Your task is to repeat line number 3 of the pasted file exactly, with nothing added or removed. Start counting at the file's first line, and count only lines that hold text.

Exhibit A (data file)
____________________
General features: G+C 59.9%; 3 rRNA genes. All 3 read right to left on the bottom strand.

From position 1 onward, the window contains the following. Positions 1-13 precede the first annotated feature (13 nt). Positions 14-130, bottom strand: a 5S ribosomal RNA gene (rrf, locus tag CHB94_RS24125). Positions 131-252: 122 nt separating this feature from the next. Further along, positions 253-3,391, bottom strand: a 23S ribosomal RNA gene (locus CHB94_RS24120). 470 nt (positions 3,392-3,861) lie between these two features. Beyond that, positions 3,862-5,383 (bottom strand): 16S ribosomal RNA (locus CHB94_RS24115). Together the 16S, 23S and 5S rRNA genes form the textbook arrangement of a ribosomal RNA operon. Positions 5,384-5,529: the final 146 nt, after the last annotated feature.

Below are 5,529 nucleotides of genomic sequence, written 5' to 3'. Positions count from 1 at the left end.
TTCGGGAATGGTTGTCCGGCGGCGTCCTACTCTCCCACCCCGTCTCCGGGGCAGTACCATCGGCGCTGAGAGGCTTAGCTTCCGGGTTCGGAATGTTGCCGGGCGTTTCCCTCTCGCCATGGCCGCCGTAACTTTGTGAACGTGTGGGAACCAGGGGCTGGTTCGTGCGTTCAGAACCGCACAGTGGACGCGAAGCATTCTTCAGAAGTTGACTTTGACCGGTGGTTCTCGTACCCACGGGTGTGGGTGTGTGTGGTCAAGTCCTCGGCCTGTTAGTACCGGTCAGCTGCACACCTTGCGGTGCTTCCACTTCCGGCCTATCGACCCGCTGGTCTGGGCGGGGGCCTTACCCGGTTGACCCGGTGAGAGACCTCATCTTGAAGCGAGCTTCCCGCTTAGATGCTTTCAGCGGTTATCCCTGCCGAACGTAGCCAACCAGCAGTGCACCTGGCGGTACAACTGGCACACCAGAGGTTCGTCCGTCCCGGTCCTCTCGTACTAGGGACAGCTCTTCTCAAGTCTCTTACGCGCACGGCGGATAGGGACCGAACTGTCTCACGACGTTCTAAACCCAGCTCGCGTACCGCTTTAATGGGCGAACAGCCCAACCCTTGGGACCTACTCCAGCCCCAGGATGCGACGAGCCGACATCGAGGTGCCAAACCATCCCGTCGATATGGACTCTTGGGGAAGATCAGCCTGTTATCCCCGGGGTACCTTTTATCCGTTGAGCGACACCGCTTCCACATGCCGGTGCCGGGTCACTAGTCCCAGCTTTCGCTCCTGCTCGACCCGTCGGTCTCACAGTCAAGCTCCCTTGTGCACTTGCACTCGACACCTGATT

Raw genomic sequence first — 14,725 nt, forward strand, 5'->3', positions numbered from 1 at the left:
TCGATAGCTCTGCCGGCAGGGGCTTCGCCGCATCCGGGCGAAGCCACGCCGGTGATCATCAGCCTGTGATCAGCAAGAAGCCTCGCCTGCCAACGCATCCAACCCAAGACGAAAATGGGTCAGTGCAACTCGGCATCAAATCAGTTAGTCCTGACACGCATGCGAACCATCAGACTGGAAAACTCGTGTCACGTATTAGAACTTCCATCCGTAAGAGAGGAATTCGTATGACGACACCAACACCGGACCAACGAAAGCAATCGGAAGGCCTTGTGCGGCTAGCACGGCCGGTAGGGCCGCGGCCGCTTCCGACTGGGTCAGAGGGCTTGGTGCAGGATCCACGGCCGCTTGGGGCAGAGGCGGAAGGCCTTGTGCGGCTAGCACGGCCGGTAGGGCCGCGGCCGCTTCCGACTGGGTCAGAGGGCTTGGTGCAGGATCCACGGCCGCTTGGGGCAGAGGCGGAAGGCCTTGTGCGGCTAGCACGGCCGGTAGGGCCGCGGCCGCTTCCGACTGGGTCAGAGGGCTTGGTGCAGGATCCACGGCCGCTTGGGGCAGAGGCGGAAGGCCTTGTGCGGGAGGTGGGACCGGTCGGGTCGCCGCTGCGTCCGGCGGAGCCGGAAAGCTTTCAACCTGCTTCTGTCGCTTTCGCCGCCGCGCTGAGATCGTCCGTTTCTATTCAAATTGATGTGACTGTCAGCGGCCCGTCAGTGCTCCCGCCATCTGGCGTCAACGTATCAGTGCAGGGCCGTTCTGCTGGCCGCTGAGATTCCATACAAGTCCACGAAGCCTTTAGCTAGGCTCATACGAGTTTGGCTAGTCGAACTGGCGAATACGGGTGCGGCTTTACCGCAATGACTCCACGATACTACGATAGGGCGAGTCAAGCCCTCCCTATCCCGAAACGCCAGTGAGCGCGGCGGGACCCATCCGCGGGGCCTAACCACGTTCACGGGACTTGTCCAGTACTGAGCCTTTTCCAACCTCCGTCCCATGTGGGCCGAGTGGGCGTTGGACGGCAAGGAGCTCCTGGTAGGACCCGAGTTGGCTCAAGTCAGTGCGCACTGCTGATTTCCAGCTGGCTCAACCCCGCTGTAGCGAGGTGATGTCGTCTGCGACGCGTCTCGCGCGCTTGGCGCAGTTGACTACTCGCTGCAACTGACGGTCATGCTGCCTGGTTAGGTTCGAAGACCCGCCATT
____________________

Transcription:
Below are 5,529 nucleotides of genomic sequence, written 5' to 3'. Positions count from 1 at the left end.